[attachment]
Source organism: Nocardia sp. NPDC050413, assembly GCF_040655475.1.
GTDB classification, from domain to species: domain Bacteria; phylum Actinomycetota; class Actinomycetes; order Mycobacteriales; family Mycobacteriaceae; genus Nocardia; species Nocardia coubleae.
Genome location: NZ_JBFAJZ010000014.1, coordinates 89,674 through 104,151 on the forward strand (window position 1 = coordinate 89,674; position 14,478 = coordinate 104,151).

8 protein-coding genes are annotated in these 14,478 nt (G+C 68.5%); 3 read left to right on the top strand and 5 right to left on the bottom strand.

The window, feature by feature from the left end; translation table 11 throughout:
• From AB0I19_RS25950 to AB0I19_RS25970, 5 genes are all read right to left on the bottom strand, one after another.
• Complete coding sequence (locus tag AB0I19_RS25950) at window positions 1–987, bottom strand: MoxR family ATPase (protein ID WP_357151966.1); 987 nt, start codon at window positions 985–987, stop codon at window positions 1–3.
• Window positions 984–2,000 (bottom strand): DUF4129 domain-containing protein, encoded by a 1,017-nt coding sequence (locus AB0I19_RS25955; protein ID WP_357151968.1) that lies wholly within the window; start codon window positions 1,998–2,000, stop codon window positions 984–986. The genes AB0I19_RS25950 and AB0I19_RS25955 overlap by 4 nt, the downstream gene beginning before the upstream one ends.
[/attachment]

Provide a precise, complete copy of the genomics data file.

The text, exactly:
Source organism: Nocardia sp. NPDC050413, assembly GCF_040655475.1.
GTDB classification, from domain to species: domain Bacteria; phylum Actinomycetota; class Actinomycetes; order Mycobacteriales; family Mycobacteriaceae; genus Nocardia; species Nocardia coubleae.
Genome location: NZ_JBFAJZ010000014.1, coordinates 89,674 through 104,151 on the forward strand (window position 1 = coordinate 89,674; position 14,478 = coordinate 104,151).

8 protein-coding genes are annotated in these 14,478 nt (G+C 68.5%); 3 read left to right on the top strand and 5 right to left on the bottom strand.

The window, feature by feature from the left end; translation table 11 throughout:
• From AB0I19_RS25950 to AB0I19_RS25970, 5 genes are all read right to left on the bottom strand, one after another.
• Complete coding sequence (locus tag AB0I19_RS25950) at window positions 1–987, bottom strand: MoxR family ATPase (protein ID WP_357151966.1); 987 nt, start codon at window positions 985–987, stop codon at window positions 1–3.
• Window positions 984–2,000 (bottom strand): DUF4129 domain-containing protein, encoded by a 1,017-nt coding sequence (locus AB0I19_RS25955; protein ID WP_357151968.1) that lies wholly within the window; start codon window positions 1,998–2,000, stop codon window positions 984–986. The genes AB0I19_RS25950 and AB0I19_RS25955 overlap by 4 nt, the downstream gene beginning before the upstream one ends.